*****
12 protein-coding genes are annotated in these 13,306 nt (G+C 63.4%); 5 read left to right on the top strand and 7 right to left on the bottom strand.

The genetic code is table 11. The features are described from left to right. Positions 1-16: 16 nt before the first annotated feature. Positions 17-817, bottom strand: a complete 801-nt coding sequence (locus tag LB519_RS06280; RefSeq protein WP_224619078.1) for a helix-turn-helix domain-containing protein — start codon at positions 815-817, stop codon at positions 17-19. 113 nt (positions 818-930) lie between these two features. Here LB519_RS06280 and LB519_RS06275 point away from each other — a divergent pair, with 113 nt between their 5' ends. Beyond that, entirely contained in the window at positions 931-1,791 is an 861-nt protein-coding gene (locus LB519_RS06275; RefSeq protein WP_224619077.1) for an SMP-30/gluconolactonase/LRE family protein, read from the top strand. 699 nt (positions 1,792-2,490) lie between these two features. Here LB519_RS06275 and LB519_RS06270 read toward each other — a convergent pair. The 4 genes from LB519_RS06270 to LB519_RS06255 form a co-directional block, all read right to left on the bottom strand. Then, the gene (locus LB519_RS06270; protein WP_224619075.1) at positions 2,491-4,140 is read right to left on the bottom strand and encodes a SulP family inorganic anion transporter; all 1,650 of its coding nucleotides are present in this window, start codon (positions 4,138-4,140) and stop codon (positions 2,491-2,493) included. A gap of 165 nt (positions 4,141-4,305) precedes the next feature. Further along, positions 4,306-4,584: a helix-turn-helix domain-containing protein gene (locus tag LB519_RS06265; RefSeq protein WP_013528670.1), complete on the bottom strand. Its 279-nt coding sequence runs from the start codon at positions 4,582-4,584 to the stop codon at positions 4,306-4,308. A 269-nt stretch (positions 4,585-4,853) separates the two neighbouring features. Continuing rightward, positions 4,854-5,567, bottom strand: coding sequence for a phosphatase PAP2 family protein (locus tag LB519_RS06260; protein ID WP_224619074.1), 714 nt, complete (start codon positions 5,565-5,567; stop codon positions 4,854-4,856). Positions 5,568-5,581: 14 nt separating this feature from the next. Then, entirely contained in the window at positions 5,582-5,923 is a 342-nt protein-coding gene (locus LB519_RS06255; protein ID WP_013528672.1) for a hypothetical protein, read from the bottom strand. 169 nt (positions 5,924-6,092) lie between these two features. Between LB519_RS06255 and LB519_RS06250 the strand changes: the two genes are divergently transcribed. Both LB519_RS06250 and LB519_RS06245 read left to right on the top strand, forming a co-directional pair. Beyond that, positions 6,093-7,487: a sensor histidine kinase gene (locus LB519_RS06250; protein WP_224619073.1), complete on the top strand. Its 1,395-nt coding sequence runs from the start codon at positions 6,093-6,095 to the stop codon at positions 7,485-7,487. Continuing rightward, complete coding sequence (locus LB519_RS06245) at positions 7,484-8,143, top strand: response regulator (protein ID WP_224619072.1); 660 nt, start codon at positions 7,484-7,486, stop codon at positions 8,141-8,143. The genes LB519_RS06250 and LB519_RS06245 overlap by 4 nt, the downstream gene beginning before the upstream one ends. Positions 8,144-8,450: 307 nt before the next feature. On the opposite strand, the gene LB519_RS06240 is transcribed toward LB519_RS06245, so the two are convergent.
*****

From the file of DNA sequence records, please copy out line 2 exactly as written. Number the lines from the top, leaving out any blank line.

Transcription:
The genetic code is table 11. The features are described from left to right. Positions 1-16: 16 nt before the first annotated feature. Positions 17-817, bottom strand: a complete 801-nt coding sequence (locus tag LB519_RS06280; RefSeq protein WP_224619078.1) for a helix-turn-helix domain-containing protein — start codon at positions 815-817, stop codon at positions 17-19. 113 nt (positions 818-930) lie between these two features. Here LB519_RS06280 and LB519_RS06275 point away from each other — a divergent pair, with 113 nt between their 5' ends. Beyond that, entirely contained in the window at positions 931-1,791 is an 861-nt protein-coding gene (locus LB519_RS06275; RefSeq protein WP_224619077.1) for an SMP-30/gluconolactonase/LRE family protein, read from the top strand. 699 nt (positions 1,792-2,490) lie between these two features. Here LB519_RS06275 and LB519_RS06270 read toward each other — a convergent pair. The 4 genes from LB519_RS06270 to LB519_RS06255 form a co-directional block, all read right to left on the bottom strand. Then, the gene (locus LB519_RS06270; protein WP_224619075.1) at positions 2,491-4,140 is read right to left on the bottom strand and encodes a SulP family inorganic anion transporter; all 1,650 of its coding nucleotides are present in this window, start codon (positions 4,138-4,140) and stop codon (positions 2,491-2,493) included. A gap of 165 nt (positions 4,141-4,305) precedes the next feature. Further along, positions 4,306-4,584: a helix-turn-helix domain-containing protein gene (locus tag LB519_RS06265; RefSeq protein WP_013528670.1), complete on the bottom strand. Its 279-nt coding sequence runs from the start codon at positions 4,582-4,584 to the stop codon at positions 4,306-4,308. A 269-nt stretch (positions 4,585-4,853) separates the two neighbouring features. Continuing rightward, positions 4,854-5,567, bottom strand: coding sequence for a phosphatase PAP2 family protein (locus tag LB519_RS06260; protein ID WP_224619074.1), 714 nt, complete (start codon positions 5,565-5,567; stop codon positions 4,854-4,856). Positions 5,568-5,581: 14 nt separating this feature from the next. Then, entirely contained in the window at positions 5,582-5,923 is a 342-nt protein-coding gene (locus LB519_RS06255; protein ID WP_013528672.1) for a hypothetical protein, read from the bottom strand. 169 nt (positions 5,924-6,092) lie between these two features. Between LB519_RS06255 and LB519_RS06250 the strand changes: the two genes are divergently transcribed. Both LB519_RS06250 and LB519_RS06245 read left to right on the top strand, forming a co-directional pair. Beyond that, positions 6,093-7,487: a sensor histidine kinase gene (locus LB519_RS06250; protein WP_224619073.1), complete on the top strand. Its 1,395-nt coding sequence runs from the start codon at positions 6,093-6,095 to the stop codon at positions 7,485-7,487. Continuing rightward, complete coding sequence (locus LB519_RS06245) at positions 7,484-8,143, top strand: response regulator (protein ID WP_224619072.1); 660 nt, start codon at positions 7,484-7,486, stop codon at positions 8,141-8,143. The genes LB519_RS06250 and LB519_RS06245 overlap by 4 nt, the downstream gene beginning before the upstream one ends. Positions 8,144-8,450: 307 nt before the next feature. On the opposite strand, the gene LB519_RS06240 is transcribed toward LB519_RS06245, so the two are convergent.